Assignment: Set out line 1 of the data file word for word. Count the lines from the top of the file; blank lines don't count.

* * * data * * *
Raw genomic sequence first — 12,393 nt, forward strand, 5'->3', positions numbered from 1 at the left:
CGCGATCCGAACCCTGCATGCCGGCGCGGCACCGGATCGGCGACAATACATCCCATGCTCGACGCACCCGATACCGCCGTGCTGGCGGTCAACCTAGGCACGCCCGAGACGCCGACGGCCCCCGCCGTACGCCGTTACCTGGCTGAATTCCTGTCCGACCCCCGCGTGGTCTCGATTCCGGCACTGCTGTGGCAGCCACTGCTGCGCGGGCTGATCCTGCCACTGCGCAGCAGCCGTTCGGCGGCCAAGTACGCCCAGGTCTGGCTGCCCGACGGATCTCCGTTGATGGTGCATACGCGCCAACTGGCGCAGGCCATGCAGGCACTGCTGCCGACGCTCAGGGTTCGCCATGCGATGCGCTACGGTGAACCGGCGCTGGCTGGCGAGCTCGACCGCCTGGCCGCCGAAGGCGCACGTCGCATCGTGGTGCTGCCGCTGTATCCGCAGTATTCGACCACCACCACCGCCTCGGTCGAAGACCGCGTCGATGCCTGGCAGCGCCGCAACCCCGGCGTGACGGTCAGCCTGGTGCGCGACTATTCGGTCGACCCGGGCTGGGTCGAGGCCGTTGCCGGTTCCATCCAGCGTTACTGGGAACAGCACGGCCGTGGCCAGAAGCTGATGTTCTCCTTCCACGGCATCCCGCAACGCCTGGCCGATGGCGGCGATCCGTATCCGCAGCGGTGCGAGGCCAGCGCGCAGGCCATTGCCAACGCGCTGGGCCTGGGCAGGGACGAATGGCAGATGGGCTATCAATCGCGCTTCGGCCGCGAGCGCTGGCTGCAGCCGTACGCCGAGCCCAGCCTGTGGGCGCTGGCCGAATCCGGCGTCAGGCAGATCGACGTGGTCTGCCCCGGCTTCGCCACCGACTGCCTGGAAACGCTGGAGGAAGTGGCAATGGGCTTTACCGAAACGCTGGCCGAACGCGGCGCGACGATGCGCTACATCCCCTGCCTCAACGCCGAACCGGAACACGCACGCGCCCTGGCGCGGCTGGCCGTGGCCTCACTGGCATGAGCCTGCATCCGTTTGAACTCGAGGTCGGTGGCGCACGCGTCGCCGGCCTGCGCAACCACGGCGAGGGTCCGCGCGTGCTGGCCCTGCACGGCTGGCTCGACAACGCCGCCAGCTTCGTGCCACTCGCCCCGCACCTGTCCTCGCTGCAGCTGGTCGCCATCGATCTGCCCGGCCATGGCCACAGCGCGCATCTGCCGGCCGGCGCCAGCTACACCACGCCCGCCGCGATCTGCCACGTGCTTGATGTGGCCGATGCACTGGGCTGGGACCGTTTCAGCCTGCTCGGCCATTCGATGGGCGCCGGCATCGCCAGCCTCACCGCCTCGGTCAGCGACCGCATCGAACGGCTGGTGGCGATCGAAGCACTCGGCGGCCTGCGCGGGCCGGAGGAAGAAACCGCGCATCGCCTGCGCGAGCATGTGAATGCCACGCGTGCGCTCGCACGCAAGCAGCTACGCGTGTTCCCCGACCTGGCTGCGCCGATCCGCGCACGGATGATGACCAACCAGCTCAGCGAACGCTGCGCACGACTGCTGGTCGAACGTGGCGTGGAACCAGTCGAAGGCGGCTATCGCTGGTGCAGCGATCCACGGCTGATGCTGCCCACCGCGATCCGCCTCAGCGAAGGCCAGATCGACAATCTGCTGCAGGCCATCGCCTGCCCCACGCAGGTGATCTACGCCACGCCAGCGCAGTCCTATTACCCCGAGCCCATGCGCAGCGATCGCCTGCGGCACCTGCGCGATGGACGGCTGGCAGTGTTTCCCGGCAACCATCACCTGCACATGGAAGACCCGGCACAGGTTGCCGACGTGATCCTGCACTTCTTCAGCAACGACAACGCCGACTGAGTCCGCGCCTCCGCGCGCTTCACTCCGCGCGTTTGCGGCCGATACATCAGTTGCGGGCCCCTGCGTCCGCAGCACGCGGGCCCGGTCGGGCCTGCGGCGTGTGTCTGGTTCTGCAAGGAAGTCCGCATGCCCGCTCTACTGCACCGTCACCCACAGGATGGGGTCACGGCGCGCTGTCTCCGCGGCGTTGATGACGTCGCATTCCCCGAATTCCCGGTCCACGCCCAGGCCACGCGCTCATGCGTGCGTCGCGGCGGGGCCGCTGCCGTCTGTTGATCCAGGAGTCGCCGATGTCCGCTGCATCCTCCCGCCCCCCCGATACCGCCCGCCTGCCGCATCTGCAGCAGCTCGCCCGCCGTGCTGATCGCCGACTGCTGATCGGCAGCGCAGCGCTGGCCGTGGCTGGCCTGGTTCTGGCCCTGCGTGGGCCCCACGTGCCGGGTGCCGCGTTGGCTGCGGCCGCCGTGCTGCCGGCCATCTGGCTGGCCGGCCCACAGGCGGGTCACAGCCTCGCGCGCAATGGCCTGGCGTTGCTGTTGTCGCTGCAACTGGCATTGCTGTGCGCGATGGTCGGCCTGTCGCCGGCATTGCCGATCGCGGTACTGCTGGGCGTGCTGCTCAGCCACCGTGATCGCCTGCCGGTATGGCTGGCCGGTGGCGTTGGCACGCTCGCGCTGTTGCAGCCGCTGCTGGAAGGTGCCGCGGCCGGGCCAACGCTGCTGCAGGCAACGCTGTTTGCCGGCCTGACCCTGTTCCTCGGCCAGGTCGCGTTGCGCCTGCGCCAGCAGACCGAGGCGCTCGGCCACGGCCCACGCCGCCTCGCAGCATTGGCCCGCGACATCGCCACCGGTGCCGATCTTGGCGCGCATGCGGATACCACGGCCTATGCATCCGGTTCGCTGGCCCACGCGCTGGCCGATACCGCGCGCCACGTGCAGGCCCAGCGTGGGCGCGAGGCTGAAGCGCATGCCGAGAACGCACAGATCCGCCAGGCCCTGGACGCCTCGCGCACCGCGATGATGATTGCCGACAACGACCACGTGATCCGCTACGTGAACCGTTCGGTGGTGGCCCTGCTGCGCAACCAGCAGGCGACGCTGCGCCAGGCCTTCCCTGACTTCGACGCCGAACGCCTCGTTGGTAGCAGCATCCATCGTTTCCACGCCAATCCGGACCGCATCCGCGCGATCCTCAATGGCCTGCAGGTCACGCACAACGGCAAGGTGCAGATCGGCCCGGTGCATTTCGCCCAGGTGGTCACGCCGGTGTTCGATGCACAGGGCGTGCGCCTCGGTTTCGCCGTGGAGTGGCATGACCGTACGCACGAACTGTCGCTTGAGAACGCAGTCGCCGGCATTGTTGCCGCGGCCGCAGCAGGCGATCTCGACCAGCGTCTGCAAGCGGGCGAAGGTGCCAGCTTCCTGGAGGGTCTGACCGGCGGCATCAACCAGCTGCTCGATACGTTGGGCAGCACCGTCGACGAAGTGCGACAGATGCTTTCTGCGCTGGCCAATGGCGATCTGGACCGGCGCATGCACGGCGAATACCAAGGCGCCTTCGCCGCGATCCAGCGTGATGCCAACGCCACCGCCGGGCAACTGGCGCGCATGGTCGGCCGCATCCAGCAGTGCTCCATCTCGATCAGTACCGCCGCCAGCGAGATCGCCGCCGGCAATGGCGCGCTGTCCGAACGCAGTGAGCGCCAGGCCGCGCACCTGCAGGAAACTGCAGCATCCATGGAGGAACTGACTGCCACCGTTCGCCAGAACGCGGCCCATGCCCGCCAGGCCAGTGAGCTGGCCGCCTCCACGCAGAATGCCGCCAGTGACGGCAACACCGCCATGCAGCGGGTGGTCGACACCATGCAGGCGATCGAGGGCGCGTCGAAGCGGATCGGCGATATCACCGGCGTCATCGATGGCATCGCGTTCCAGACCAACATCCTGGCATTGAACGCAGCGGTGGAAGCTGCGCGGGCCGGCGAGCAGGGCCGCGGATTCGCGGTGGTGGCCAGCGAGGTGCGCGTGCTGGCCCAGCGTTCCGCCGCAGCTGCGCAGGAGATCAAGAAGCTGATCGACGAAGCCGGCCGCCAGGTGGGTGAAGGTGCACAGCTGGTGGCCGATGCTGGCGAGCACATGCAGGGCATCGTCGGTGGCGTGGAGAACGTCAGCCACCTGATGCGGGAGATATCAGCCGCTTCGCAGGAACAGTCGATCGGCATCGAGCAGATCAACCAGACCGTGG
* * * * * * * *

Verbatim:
Raw genomic sequence first — 12,393 nt, forward strand, 5'->3', positions numbered from 1 at the left: